Most supporters of mayoral control list similar reasons for why they prefer the governance structure: it consolidates accountability in a single person; it reduces corruption that can proliferate in a decentralized system. But there’s also a less prominent argument: that mayoral control could facilitate a new breed of full-service schools that tackle both poverty and low academic achievement.
Teachers union president Randi Weingarten made this argument last year when she said mayors could create “community schools” by linking city agencies in innovative ways. But I hadn’t heard it again until today, when I spoke with Katherine Eckstein, a public policy expert who works at the Children’s Aid Society, one of the city’s oldest social services agencies.
“When kids are hungry or depressed, or have no place to go, or have chronic medical problems, they have no way to take advantage of opportunities put before them,” she told me. Eckstein, the public policy director for the organization’s National Technical Assistance Center for Community Schools, said many services exist that can help students deal with such issues, but they are not always effectively delivered.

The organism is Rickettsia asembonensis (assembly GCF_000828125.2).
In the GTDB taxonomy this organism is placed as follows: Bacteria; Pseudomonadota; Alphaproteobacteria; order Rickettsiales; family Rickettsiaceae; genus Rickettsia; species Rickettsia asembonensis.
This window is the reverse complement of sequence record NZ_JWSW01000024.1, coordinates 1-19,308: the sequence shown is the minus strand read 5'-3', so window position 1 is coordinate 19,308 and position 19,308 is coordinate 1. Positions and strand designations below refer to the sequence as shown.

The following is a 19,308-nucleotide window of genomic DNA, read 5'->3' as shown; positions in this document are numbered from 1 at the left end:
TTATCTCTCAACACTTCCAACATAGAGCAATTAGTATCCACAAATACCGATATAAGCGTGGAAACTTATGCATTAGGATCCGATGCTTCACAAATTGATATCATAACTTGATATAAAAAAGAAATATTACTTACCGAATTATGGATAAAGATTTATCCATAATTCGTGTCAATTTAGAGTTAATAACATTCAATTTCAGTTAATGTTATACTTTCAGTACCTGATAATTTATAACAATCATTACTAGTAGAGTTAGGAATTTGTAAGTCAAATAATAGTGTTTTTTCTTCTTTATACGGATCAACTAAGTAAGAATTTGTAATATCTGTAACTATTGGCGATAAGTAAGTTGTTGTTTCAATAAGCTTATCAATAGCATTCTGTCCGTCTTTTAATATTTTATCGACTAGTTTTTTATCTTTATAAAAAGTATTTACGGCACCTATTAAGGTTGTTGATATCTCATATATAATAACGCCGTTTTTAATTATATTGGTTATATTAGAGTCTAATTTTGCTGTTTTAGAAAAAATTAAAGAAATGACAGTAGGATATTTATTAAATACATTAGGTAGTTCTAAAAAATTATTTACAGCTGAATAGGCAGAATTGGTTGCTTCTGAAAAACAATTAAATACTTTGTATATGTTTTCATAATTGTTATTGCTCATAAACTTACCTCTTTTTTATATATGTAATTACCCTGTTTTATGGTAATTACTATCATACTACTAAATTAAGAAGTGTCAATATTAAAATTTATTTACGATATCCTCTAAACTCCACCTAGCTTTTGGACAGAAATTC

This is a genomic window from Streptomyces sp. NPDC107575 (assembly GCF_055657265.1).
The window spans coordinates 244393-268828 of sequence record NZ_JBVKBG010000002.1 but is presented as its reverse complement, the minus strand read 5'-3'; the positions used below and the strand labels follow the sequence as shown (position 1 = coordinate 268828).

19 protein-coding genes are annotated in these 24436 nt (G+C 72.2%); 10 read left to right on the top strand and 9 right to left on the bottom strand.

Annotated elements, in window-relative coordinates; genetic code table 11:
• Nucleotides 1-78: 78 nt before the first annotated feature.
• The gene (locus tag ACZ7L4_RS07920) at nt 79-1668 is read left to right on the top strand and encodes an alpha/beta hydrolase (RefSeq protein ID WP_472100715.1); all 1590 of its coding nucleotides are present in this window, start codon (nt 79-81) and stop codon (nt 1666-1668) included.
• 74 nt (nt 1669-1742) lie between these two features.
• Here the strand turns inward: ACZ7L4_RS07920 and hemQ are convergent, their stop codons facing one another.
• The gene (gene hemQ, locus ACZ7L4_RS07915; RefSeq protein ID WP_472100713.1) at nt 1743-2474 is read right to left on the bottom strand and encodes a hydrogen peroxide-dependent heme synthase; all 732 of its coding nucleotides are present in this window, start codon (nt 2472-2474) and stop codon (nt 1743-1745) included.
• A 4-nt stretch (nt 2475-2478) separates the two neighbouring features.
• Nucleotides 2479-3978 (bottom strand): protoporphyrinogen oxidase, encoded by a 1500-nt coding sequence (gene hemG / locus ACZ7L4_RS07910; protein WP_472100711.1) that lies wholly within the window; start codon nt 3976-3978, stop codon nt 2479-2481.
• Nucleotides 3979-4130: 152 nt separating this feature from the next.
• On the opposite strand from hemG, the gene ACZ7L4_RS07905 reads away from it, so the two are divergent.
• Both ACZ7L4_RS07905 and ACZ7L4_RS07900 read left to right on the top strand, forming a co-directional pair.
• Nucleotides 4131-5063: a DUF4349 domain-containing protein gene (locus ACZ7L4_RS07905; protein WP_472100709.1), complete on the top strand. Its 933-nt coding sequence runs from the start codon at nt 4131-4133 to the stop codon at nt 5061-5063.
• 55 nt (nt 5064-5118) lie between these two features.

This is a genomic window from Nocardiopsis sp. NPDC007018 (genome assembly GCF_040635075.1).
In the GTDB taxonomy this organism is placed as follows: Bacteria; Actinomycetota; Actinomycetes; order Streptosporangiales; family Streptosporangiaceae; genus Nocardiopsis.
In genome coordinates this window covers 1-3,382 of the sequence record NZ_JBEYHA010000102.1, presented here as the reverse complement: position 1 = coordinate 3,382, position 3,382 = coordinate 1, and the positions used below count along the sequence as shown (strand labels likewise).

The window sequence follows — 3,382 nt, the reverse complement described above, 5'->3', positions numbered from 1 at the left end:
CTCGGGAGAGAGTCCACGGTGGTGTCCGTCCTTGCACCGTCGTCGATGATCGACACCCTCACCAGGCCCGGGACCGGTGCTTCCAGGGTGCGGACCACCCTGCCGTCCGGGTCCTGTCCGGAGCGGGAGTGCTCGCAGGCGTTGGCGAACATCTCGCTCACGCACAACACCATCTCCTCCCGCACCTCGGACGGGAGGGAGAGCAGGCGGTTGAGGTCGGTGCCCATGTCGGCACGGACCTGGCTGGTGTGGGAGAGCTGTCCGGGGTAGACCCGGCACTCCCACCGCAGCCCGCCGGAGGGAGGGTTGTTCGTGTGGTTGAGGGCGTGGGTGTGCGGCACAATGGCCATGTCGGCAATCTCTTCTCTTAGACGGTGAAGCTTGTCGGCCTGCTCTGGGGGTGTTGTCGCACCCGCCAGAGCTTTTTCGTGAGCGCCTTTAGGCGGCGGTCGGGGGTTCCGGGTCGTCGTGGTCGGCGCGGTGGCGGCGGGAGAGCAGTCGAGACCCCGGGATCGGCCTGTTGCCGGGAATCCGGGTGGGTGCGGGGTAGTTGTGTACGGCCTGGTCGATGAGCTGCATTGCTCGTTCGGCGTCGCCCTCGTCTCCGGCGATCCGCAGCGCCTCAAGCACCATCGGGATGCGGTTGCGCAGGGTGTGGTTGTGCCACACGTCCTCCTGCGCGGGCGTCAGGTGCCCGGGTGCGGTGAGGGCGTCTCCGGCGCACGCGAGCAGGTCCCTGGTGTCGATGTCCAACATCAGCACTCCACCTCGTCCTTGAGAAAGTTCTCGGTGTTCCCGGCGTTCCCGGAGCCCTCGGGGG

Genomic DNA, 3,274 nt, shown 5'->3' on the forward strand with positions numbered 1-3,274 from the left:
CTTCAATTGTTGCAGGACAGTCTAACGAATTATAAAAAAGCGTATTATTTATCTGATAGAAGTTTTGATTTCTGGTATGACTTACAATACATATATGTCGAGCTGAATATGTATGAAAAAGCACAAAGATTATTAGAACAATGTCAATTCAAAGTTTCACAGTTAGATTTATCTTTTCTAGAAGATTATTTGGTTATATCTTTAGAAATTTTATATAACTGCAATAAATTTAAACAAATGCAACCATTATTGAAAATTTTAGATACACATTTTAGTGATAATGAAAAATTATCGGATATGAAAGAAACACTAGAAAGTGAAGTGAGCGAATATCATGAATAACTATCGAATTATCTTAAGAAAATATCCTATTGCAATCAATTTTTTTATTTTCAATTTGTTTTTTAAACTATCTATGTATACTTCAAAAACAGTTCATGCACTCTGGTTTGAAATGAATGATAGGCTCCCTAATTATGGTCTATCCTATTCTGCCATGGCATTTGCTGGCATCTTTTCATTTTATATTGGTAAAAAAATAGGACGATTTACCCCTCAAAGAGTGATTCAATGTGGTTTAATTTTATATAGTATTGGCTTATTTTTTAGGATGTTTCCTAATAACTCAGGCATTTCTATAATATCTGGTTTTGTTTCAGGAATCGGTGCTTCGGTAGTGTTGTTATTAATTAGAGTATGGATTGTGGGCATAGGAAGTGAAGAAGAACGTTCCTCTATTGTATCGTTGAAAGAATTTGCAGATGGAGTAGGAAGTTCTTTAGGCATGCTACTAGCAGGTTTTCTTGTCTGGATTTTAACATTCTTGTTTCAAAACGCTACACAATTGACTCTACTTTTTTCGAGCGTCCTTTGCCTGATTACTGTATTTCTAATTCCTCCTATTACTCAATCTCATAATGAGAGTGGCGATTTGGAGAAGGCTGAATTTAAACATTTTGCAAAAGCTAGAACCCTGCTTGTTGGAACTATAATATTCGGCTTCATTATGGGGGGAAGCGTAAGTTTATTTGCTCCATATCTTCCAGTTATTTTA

“I see this as the promise of mayoral control — harnessing the power of city agencies,” she said, adding that the Children’s Aid Society plans to promote this idea as the debate over mayoral control’s future picks up.
The Children’s Aid Society already helps run community schools in 40 cities, including Chicago, where former schools CEO Arne Duncan brought the strategy to about 150 schools. Now that Duncan is the U.S. Secretary of Education, Eckstein said she anticipates continued support for the approach, which she said is not just educationally sound but economically efficient.
When school systems try to attack entrenched problems like New York City’s low high school graduation rate, they risk simply piling new programs on top of older ones without making a difference, Eckstein told me. The community schools approach, she said, is “the best use of existing and new resources” because they make sure that students’ varied needs are met.